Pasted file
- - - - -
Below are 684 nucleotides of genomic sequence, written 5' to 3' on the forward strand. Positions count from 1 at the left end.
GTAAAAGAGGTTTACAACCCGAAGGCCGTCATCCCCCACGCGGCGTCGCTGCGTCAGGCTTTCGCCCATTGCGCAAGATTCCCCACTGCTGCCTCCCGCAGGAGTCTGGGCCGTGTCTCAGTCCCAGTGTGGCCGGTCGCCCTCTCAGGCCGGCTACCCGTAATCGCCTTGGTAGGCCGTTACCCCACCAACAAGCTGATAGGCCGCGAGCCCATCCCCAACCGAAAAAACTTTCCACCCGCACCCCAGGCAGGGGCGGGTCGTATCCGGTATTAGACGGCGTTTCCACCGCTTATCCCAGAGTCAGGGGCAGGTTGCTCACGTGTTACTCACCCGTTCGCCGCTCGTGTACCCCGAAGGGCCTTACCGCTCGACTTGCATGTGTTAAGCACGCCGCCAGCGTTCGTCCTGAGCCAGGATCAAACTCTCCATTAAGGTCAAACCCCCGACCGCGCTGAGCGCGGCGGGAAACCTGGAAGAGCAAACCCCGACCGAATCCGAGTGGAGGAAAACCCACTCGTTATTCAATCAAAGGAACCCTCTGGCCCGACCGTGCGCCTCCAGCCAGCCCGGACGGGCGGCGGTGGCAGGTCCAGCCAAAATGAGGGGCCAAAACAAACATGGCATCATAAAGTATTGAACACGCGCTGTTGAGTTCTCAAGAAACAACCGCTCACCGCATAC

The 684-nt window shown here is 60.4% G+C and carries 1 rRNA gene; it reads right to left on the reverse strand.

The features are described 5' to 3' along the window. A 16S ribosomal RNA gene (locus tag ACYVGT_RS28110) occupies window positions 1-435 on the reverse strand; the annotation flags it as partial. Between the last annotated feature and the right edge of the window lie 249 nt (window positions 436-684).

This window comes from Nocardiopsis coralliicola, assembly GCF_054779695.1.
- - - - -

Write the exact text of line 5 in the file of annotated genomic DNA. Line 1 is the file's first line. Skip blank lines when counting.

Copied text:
This window comes from Nocardiopsis coralliicola, assembly GCF_054779695.1.